There is a flier that came with a book on moral injury sitting on my coffee table.  The flier reads, “Don’t thank me for my service.”  This is a sentiment I so often feel that it may actually be the prevailing thought in my head when I am thanked, as I was repeatedly thanked at the display of the Huey. This thought mystifies many.  Why would I not want t…

A Review of "Zen in Your Pocket" by Ewan Magie

Permission to publish this review was granted by the Owner/editor of Sweepingzen.com who owns the copyright.
This book is available through amazon.com


Liberation at Hand:  Zen and Trauma — A Review of Daiho Harvey Hilbert’s Zen in your Pocket
by
Ewan Magie
Zen in Your Pocket (2016) is the new book from Harvey Daiho Hilbert-roshi.  Short, elegantly clear, and deeply moving, it is both a guidebook and a profound meditation on trauma, written by a Vietnam veteran, Zen priest, and PhD in psychotherapy.  This short book is subtitled “A Small Manual for a Large Challenge”; bluntly, that challenge is waking up to life as it is.  This includes waking up to all the little ways we deceive ourselves, deny what has or is really happening, or invent coping strategies to flee what we cannot face.  Like many teachers in North American Soto Zen, Roshi Hilbert fuses Zen teachings with Western psychotherapeutic insights in an effort to liberate all beings from suffering. This book is a guide to practic…

Moving Forward

With respect, Hello All,
This morning I went on a training hike for the Bataan Memorial Death March to be held on March 20th at the Army base at White Sands, NM. I’m doing the short version at 14.2 miles.  It is a trail run with sand, hills, and (did I say) sand?  Anyway, I am training on desert trails out behind my house.  This morning I did nearly 3 miles in 29 degree weather.  I stayed on pace at 20 minutes per mile. It was a good effort over rough terrain.  
What does this have to do with Zen?  Well, biking, running and walking have a cadence.  As we are out there on a course eventually our body settles into a “zone” where breath, footfall, and attention seem to integrate into a seamless pattern…almost oneness itself.  We are aware of the scenery, looking forward enough to check our path but, most of all, mindfully moving along.  I call this, “Stillness in motion” and have this phrase on the back of our “Team Zen” tee shirts.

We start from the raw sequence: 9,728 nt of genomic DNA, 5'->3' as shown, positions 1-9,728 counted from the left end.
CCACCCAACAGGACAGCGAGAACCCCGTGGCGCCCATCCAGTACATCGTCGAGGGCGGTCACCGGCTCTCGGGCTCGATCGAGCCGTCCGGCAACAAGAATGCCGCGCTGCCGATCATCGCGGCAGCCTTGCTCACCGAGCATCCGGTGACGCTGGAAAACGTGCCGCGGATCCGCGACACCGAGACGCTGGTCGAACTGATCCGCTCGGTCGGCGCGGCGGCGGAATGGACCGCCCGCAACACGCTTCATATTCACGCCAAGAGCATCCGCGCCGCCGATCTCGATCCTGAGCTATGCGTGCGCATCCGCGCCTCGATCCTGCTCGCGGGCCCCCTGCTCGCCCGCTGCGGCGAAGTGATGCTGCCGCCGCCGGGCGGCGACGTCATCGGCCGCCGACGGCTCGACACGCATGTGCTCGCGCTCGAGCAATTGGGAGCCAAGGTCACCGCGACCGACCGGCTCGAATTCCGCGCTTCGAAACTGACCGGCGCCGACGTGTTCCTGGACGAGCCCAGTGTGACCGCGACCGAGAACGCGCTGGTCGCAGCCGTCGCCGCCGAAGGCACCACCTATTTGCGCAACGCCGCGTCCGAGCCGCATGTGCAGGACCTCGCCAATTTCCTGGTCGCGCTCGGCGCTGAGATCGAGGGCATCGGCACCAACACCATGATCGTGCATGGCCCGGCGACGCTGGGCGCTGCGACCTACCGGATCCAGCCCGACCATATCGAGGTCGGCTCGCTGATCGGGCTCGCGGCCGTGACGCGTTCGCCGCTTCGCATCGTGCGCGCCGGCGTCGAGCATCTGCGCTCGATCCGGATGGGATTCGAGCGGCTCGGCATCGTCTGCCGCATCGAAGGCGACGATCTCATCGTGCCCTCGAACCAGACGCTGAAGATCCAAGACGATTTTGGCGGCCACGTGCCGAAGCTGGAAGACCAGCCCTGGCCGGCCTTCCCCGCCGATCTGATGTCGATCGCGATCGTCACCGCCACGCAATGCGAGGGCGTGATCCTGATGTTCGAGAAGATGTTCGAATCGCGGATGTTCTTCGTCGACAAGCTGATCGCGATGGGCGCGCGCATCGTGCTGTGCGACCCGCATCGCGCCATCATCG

The “zone” I am talking about is not a “zoned-out” thing, r…

The Zen of Knowledge,Part two

With respect, We left Part one with the question, “So what?” In that piece I talked about ways we “know.” I covered this in a superficial way: epistemology and ontology, like existentialism and phenomenology are complex and sit at the core of philosophy. Philosophers have debated them for centuries. Such debate, possibly useful, but likely not, is sort of like mental masturbation. It feels good in the moment, but leaves us wanting the real thing. So, what is the real thing? In the world of Zen practice our aim, should we actually have one, is to let mind and body fall away and in this process live in what Master Dogen thought of as “practice realization.” To get to a better understanding of what this means, we must break it down piece by piece. In Master Dogen’s Fukanzazengi He gives us a clear sense that we each ought practice zazen, that ancient contemplative form once referred to as “Serene Reflection Meditation” or “Silent Illumination.” He put forth the unheard of notion th…

The Zen of Knowledge, Part one

From Outside the Margins
The Zen of Knowledge, Part One by Daiho Hilbert
With respect,
We do not get to the truth of anything by believing it to be true. We get to the truth by questioning it to be true. Therein arises faith.
There is an observation common amongst Jews: Jews tend to answer questions with questions.  It is always interesting when a question is answered with a question. The person asking the question may feel threatened so answers the returning question with defensiveness or the questioner understands the nature of the discussion is one of seeking the truth in which case he/she considers the response and allows feelings of defensiveness to flow away thus allowing further exploration. 
When we are convinced of the truth of something the larger truth eludes us as our conviction becomes an untested declaration. 
Someone in the various threads of my Facebook page asked the question, "how do we know?" In philosophy, especially the philosophy of science, this query…